I remember it like it was yesterday: Age-related differences in the subjective experience of remembering.
Simons, Jon S
Psychon Bull Rev
Springer Science and Business Media LLC
MetadataShow full item record
Folville, A., Simons, J. S., D'Argembeau, A., & Bastin, C. (2022). I remember it like it was yesterday: Age-related differences in the subjective experience of remembering.. Psychon Bull Rev https://doi.org/10.3758/s13423-021-02048-y
It has been frequently described that older adults subjectively report the vividness of their memories as being as high, or even higher, than young adults, despite poorer objective memory performance. Here, we review studies that examined age-related differences in the subjective experience of memory vividness. By examining vividness calibration and resolution, studies using different types of approaches converge to suggest that older adults overestimate the intensity of their vividness ratings relative to young adults, and that they rely on retrieved memory details to a lesser extent to judge vividness. We discuss potential mechanisms underlying these observations. Inflation of memory vividness with regard to the richness of memory content may stem from age-differences in vividness criterion or scale interpretation and psycho-social factors. The reduced reliance on episodic memory details in older adults may stem from age-related differences in how they monitor these details to make their vividness ratings. Considered together, these findings emphasize the importance of examining age-differences in memory vividness using different analytical methods and they provide valuable evidence that the subjective experience of remembering is more than the reactivation of memory content. In this vein, we recommend that future studies explore the links between memory vividness and other subjective memory scales (e.g., ratings of details or memory confidence) in healthy aging and/or other populations, as it could be used as a window to better characterize the cognitive processes that underpin the subjective assessment of the quality of recollected events.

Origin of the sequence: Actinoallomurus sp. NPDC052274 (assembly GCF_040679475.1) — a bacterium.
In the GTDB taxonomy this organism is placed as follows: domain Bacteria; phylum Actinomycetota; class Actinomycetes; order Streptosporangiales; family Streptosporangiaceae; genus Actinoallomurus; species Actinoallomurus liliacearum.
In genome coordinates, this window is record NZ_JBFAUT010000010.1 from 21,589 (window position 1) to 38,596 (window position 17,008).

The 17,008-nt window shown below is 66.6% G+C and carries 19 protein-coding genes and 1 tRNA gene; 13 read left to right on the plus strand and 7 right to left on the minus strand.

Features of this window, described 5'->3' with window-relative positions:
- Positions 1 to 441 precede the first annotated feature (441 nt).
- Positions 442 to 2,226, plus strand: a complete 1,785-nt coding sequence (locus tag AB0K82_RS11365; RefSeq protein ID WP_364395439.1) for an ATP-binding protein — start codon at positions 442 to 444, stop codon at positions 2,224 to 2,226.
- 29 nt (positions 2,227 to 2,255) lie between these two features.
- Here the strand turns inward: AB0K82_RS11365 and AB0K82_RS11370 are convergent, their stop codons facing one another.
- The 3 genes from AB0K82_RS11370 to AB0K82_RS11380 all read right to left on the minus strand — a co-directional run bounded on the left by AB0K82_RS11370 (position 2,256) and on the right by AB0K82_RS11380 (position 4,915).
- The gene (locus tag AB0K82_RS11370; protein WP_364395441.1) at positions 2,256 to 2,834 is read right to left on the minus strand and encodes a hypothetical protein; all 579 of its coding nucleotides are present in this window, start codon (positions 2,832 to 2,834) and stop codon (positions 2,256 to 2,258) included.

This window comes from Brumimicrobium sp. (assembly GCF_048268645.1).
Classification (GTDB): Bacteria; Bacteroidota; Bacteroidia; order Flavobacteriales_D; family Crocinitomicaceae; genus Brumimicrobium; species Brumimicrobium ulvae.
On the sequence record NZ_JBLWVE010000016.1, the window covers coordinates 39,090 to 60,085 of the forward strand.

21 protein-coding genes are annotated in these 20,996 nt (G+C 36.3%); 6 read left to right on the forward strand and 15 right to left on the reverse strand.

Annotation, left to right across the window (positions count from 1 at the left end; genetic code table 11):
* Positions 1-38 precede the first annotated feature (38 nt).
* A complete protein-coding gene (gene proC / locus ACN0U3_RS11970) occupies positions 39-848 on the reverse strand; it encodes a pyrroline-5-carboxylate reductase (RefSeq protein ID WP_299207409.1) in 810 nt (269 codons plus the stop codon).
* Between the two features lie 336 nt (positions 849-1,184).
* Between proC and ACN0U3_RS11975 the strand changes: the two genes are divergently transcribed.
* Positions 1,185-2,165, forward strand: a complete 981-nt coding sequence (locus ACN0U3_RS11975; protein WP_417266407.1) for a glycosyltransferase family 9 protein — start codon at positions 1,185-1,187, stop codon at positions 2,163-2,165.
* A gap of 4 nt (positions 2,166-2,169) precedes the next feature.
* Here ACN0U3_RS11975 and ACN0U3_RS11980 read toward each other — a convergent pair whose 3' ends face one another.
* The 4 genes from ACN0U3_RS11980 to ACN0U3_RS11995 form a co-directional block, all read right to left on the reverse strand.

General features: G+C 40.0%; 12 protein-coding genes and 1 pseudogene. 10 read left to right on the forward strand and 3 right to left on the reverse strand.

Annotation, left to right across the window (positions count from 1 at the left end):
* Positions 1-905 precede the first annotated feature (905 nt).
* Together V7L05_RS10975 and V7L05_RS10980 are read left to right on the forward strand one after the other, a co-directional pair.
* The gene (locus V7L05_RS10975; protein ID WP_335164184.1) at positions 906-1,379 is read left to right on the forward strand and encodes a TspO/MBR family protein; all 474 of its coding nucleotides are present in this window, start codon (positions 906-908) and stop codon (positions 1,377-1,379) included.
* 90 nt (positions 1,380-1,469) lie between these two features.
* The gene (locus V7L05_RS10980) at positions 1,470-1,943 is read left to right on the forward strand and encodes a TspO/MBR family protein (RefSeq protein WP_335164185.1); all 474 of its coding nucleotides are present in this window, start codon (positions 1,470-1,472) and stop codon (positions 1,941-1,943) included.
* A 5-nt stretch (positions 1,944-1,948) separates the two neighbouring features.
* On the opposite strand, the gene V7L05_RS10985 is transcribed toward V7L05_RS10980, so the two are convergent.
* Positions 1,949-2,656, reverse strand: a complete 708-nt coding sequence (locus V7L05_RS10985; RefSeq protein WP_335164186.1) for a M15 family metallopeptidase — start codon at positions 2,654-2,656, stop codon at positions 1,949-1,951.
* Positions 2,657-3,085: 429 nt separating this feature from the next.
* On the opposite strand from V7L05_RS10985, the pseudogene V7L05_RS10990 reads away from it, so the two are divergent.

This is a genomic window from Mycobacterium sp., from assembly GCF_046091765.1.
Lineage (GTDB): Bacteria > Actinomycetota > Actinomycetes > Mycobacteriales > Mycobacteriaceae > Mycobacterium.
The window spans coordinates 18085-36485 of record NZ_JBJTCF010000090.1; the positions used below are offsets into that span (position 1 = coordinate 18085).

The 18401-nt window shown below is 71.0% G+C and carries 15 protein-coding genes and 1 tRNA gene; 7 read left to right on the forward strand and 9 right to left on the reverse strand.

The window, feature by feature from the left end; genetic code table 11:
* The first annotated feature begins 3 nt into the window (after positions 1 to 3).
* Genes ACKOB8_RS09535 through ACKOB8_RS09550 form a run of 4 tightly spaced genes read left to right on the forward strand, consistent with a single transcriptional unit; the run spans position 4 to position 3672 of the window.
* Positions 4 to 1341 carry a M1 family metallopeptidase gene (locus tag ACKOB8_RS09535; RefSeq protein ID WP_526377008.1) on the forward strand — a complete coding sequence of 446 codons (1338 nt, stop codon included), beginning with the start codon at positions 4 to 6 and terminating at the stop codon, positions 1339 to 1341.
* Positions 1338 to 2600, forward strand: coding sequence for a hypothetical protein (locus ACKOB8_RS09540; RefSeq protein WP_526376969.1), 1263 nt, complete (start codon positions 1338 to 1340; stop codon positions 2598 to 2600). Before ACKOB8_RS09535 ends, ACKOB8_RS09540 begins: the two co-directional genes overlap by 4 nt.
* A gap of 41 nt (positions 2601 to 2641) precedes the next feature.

Aging, Episodic memory, Subjective remembering, Vividness, Aged, Humans, Memory, Episodic, Mental Recall, Young Adult
Fund for Scientific Research (FRS-FNRS) under grant number (F 06/40/05 – FRESH/FC)
External DOI: https://doi.org/10.3758/s13423-021-02048-y
This record's URL: https://www.repository.cam.ac.uk/handle/1810/331566
All Rights Reserved
Licence URL: http://www.rioxx.net/licenses/all-rights-reserved
Recommended or similar items
The current recommendation prototype on the Apollo Repository will be turned off on 03 February 2023. Although the pilot has been fruitful for both parties, the service provider IKVA is focusing on horizon scanning products and so the recommender service can no longer be supported. We recognise the importance of recommender services in supporting research discovery and are evaluating offerings from other service providers. If you would like to offer feedback on this decision please contact us on: firstname.lastname@example.org